- Find out what home loan offset accounts are and how they work.
- Is it better to make extra home loan repayments, or just leave the amounts in an offset account?
- Compare offset accounts with both savings accounts and redraw facilities.
If you are buying a house, or already have a home loan, you may consider having a mortgage offset account. It could save you a lot of money over the life of your loan.
In this guide
- What is an offset account?
- Who can get one?
- How do offset accounts work?
- How much difference does an offset account make?
- Is it better to pay off your home loan or offset it?
- The effects of withdrawing from an offset account
- Does an offset account mean lower monthly repayments?
- Offset accounts vs savings accounts
- Offset accounts vs redraw facilities
What is an offset account?
An offset account is a bank account attached to your home loan. It is effectively the same as a transaction account, but it has extra benefits.
When you have an offset account, all the money you keep in it is ‘offset’ against your home loan principal, meaning you can save on interest repayments on your loan.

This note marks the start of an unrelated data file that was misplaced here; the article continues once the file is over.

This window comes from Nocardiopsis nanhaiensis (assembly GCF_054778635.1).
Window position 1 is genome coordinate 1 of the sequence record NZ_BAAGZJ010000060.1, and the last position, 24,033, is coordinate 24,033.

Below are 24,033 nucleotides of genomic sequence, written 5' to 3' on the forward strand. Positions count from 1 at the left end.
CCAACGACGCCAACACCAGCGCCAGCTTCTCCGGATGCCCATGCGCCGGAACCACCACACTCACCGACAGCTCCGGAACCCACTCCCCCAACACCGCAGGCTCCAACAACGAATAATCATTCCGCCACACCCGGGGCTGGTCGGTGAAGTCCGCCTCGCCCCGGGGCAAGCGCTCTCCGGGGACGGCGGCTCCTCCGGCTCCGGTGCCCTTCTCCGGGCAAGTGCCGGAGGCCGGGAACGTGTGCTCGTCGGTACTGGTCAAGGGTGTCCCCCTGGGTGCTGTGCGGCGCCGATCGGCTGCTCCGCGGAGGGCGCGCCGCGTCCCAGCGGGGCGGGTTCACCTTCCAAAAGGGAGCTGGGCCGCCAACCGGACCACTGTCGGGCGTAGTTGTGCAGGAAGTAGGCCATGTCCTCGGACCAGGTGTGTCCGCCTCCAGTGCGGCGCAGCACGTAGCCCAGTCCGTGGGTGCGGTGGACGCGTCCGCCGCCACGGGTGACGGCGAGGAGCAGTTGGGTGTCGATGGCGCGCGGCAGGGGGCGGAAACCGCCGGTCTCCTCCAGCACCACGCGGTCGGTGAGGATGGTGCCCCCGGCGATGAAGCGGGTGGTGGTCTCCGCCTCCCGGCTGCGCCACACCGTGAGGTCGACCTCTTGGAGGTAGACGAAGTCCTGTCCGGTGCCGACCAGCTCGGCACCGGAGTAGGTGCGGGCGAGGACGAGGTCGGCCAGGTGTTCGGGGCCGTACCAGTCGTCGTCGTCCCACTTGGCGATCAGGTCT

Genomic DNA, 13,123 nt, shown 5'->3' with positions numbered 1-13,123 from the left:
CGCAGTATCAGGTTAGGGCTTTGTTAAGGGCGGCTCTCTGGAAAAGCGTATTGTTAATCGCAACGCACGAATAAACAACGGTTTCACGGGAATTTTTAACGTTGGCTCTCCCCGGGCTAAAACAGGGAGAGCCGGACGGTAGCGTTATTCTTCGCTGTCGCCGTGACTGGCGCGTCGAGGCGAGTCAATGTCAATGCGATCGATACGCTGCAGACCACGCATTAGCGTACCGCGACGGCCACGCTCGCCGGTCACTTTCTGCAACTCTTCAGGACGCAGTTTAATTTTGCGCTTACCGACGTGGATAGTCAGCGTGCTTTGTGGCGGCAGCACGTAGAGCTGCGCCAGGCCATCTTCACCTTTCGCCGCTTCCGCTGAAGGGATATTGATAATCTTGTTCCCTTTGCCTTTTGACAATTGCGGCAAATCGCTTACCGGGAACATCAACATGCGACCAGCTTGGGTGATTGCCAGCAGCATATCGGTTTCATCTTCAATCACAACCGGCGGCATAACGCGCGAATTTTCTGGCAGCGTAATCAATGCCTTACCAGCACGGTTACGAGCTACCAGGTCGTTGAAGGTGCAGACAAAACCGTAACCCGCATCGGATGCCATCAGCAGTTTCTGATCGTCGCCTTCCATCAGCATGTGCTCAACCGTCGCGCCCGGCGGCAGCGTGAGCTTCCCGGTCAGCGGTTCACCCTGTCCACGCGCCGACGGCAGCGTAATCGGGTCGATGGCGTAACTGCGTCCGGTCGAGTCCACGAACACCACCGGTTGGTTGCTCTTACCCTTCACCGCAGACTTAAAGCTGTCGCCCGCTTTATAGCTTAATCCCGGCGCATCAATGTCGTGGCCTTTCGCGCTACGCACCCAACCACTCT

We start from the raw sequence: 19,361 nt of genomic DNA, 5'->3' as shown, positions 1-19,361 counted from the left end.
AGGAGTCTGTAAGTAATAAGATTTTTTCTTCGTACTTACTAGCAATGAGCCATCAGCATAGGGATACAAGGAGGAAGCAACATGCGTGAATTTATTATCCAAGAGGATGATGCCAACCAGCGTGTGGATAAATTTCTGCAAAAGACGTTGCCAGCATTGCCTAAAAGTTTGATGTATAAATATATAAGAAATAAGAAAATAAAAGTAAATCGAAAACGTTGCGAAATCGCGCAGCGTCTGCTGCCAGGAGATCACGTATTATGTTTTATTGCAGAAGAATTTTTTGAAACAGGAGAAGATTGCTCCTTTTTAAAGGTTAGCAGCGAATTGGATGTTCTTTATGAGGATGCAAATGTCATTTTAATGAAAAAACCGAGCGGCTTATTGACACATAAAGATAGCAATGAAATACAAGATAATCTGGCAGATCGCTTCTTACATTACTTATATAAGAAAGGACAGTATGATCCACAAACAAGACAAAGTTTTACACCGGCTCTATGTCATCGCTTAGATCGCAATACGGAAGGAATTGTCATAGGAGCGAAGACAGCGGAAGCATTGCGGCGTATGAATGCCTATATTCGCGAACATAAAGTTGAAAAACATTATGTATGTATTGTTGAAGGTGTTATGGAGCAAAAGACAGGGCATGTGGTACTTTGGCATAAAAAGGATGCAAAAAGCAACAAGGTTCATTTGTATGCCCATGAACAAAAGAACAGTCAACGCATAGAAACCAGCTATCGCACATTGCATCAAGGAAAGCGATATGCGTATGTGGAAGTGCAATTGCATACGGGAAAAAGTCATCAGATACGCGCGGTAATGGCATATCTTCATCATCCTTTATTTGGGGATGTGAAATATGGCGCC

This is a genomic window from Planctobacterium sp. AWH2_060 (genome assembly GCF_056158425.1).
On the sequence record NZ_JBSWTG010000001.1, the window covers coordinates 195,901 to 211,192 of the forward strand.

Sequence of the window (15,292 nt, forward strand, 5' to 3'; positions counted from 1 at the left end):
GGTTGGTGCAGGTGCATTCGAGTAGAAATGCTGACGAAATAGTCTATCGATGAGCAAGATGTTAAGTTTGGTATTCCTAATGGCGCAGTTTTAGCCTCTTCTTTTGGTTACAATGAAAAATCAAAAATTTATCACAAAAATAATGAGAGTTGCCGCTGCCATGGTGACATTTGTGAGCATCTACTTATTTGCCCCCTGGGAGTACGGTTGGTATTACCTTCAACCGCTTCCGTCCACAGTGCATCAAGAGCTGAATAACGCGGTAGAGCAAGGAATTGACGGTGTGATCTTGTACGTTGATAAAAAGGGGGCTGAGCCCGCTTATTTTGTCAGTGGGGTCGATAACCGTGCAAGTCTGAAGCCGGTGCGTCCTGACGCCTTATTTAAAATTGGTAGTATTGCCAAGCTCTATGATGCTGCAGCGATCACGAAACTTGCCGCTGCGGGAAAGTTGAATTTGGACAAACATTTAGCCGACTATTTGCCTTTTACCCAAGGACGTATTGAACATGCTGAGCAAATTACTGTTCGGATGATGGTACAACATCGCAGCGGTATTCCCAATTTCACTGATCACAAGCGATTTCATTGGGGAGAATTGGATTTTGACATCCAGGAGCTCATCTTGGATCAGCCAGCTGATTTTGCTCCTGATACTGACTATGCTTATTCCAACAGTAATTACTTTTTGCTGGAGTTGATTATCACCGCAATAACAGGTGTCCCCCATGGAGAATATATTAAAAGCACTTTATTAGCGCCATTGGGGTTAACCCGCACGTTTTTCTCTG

It is usually only offered on variable rate loans – not fixed rate loans – and most lenders will charge you a higher interest rate and/or fee for having an offset account.
Who can get one?
Anyone with a variable interest rate home loan can usually get an offset account with their lender, providing the lender offers offset accounts as part of the package.
How do offset accounts work?
When you set up an offset account, you will be issued with a debit card by your banking institution.
You operate an offset account just like a normal transaction account. You can have your pay deposited into your account and also use it for purchases and to pay bills.
Because the money in your account is ‘offset’ against your home loan principal, it reduces the size of your loan (for the purposes of calculating interest) by the amount in your offset account.